Sun Spots and Melasma: Light to Medium Skin Tones

Dr. Neil Sadick, a dermatologist in New York City, explains that “sunspots are more visible in Asian and Caucasian skin and melasma, and commonly affects Hispanic and South East Asian individuals.” Sunspots are also known as solar lentigo. “They’re patches of darkened skin, typically in areas of the body that are more exposed to UV like the face, hands and legs” says Dr. Sadick.

Melasma, on the other hand, are brown patches and splotchiness caused by overexposure to the sun without  proper UV protection. Melasma is a bit more complicated than sunspots since birth control, pregnancy or any general change in hormones can also be a cause. These spots are caused by an overproduction of melanin which means that they are best treated with products that work to break down the pigment within the cells.

For melasma, you should stick with brightening ingredients like vitamin C and niacinamide, which target and inhibit or prevent the overproduction of melanin. A combination of the Good (Skin) Days™ C’s The Day Serum (which contains 10% pure vitamin C) and the Klairs Freshly Juiced Vitamin E Mask creates an enhanced spot treatment that has double the brightening power. This is because vitamin E increases the effectiveness of the vitamin C, so it can intensely target the spots and the pigments that produce them.

Despite the effectiveness of these ingredients, the most important form of treatment against sun spots and melasma is the regular use of sunscreen! Make sure to use SPF every day in order to prevent the formation of new spots and prevent the darkening of the previous ones.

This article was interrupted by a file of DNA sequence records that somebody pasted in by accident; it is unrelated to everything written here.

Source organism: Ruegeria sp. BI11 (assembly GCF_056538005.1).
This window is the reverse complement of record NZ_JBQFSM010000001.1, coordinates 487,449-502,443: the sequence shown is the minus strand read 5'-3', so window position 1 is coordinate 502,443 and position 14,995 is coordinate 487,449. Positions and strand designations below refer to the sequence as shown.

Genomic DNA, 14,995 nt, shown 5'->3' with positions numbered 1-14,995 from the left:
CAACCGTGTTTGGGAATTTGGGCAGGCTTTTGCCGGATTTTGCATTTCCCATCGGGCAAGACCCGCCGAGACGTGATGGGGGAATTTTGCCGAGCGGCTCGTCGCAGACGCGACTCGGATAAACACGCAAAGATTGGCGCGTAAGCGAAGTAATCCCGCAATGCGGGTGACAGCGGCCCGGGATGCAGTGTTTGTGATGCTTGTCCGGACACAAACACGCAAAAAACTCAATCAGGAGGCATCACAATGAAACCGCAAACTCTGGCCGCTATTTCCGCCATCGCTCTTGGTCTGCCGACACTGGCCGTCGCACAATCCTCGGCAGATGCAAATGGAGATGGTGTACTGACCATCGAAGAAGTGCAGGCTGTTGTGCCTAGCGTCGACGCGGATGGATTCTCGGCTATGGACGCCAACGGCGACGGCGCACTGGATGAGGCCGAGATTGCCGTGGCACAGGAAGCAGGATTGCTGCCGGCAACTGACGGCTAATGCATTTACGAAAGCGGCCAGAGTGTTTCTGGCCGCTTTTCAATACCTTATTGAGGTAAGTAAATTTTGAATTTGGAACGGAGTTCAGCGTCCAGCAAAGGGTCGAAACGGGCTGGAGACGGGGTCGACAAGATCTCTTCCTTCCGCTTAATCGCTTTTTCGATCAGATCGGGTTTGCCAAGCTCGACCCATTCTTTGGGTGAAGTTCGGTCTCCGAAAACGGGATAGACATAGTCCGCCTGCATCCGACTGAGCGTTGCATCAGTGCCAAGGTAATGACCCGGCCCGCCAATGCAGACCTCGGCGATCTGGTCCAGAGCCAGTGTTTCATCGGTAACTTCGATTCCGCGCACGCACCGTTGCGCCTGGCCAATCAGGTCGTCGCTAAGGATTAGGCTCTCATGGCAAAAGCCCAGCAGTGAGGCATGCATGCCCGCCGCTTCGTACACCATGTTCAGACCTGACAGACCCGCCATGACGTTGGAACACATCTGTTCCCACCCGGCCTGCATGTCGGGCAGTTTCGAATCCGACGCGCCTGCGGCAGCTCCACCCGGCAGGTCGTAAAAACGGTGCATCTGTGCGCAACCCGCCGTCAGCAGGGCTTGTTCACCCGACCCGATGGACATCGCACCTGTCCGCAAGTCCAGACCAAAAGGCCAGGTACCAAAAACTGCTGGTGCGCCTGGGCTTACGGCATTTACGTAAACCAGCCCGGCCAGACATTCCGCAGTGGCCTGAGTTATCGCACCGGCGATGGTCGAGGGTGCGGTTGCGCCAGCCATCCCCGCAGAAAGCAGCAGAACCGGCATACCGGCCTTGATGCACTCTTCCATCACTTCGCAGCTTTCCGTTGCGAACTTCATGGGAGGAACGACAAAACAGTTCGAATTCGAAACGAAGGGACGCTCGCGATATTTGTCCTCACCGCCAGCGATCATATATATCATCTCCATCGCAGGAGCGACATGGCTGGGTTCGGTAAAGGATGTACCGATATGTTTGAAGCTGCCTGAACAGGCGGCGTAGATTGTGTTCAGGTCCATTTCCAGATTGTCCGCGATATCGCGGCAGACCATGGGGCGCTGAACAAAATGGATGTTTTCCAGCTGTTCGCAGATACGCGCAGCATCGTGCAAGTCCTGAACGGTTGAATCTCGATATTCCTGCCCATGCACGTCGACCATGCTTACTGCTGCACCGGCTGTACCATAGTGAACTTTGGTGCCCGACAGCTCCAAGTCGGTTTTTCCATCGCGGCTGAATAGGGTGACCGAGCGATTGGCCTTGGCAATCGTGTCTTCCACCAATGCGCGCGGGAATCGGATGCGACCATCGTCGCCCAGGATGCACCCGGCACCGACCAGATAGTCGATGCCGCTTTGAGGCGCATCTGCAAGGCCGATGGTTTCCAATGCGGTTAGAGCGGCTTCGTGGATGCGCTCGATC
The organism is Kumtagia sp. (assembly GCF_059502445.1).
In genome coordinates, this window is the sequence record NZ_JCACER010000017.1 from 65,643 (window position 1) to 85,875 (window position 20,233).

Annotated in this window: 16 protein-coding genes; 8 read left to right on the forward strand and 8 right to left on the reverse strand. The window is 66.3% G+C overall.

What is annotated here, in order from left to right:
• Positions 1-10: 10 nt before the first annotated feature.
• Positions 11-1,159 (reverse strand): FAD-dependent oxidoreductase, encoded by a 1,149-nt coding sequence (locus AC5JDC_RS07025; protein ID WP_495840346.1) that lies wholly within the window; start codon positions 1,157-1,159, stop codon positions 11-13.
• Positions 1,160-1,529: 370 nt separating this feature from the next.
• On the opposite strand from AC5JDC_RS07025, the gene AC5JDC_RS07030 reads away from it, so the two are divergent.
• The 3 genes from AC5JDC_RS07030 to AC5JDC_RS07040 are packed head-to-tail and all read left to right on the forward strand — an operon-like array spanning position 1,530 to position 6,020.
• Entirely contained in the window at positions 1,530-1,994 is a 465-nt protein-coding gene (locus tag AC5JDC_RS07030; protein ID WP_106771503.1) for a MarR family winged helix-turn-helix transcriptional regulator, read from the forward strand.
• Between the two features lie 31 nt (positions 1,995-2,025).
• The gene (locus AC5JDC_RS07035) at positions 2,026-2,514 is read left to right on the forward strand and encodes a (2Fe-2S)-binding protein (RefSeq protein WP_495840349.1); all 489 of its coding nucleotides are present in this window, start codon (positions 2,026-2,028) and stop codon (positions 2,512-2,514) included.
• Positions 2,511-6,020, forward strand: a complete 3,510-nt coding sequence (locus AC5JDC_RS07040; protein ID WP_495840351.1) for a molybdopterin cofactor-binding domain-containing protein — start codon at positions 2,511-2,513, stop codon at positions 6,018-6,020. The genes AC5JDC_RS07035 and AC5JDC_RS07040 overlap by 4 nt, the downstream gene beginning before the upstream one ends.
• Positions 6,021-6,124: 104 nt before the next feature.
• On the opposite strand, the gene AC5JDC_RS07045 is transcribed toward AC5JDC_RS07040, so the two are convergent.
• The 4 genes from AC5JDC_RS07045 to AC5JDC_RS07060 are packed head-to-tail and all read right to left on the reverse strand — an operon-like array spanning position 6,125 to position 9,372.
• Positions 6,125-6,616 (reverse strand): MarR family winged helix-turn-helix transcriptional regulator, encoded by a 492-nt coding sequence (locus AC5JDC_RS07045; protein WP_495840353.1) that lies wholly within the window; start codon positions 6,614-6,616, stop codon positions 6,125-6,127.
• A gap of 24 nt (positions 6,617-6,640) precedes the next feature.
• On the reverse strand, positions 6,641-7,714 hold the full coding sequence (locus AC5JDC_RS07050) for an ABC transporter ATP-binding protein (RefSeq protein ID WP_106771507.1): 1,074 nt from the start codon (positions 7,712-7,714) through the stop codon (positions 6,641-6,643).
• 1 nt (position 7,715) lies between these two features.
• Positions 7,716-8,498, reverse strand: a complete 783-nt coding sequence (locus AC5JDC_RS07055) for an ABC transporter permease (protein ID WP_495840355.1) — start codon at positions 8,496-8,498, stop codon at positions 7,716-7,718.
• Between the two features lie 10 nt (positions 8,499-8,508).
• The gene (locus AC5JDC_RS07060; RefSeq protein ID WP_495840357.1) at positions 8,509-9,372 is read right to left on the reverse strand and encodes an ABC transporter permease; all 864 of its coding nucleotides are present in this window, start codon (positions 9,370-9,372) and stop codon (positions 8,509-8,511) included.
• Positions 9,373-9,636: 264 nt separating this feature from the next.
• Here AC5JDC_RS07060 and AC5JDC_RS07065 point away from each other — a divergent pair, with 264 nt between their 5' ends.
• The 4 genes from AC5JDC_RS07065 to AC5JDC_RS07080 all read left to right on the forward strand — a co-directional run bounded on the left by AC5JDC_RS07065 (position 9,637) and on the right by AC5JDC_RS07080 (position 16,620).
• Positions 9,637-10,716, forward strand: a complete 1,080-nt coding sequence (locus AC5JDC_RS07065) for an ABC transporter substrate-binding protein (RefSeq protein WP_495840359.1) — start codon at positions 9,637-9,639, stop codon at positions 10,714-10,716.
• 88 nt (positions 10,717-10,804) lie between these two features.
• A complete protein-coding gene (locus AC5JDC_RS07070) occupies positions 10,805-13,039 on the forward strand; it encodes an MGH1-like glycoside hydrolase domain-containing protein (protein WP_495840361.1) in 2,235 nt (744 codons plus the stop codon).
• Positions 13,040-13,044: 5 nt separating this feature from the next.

Post Inflammatory Hyperpigmentation: Medium to Dark Skin Tones

Dr. Sadick tells us that “post inflammatory pigmentation is a temporary condition that typically occurs after thermal burns (for example, after laser treatments) or after inflammatory lesions in the skin (acne).” These can be described as brown, not red spots, that are left behind post-acne. They are more common in medium to dark skin tones as they’re associated with the overproduction of melanin and darker skin tones have overactive melanocytes.

These are completely different from PIE since those are caused by broken capillaries beneath the skin. These are caused by overactive melanin production so you wouldn’t treat these the same as you would the other. 

For post-inflammatory hyperpigmentation, the most effective forms of treatment are products that inhibit melanin production or those that prevent the transfer of that pigment, therefore decreasing your skin’s ability to create PIH. There are several products that do this. For example, vitamin C, hydroquinone, kojic acid, arbutin and licorice extract work by inhibiting tyrosinase, an enzyme that’s important for the development of skin melanin and essentially decreases the pigment production.

Other ingredients, like niacinamide, slow down the transfer of melanin to the cells and therefore effectively help to stop the scars before they can appear on the skin. You might have read frequently about other ingredients, like AHAs and BHAs, for treating acne scars. These are just as effective since they speed up cell turnover to reveal smoother, brighter cells that take over the pigmented ones that are on the surface of your skin. If you want to target this type of pigmentation effectively, you’ll want to choose products that contain these types of ingredients in them.

The Neogen Real Vita C Powder Lemon contains 17% pure vitamin C and is best mixed with a toner like the Acwell Licorice pH Balancing Cleansing Toner

Another effective product to try is the Isntree Clear Skin 8% AHA Essence, which contains 4% of glycolic acid and 4% lactic acid to gentle yet effectively boost cell turnover.